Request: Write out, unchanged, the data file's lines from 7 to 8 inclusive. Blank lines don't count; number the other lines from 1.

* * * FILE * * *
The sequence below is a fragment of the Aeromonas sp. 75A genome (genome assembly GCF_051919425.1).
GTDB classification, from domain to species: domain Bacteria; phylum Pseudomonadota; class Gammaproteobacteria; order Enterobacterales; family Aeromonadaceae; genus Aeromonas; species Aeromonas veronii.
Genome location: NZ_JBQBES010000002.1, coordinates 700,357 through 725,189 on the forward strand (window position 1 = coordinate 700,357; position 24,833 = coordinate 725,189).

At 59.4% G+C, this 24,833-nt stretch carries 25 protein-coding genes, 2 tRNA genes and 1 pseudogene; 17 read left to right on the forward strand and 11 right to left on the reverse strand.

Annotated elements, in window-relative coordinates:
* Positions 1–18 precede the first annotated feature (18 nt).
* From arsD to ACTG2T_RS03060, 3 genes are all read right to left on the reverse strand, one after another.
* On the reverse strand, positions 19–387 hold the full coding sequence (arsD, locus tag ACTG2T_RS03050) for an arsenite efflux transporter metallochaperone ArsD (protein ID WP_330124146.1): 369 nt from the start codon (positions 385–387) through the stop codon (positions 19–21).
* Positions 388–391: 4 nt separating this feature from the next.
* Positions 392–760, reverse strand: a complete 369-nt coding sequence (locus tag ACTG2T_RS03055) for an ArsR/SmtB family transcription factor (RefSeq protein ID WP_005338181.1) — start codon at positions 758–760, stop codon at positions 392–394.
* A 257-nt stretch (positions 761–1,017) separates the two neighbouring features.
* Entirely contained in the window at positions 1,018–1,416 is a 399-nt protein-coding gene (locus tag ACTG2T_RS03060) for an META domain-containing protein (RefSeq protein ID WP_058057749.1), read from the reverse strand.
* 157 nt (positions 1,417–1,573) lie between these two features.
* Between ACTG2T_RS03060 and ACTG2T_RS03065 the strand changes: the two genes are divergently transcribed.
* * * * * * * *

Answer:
* From arsD to ACTG2T_RS03060, 3 genes are all read right to left on the reverse strand, one after another.
* On the reverse strand, positions 19–387 hold the full coding sequence (arsD, locus tag ACTG2T_RS03050) for an arsenite efflux transporter metallochaperone ArsD (protein ID WP_330124146.1): 369 nt from the start codon (positions 385–387) through the stop codon (positions 19–21).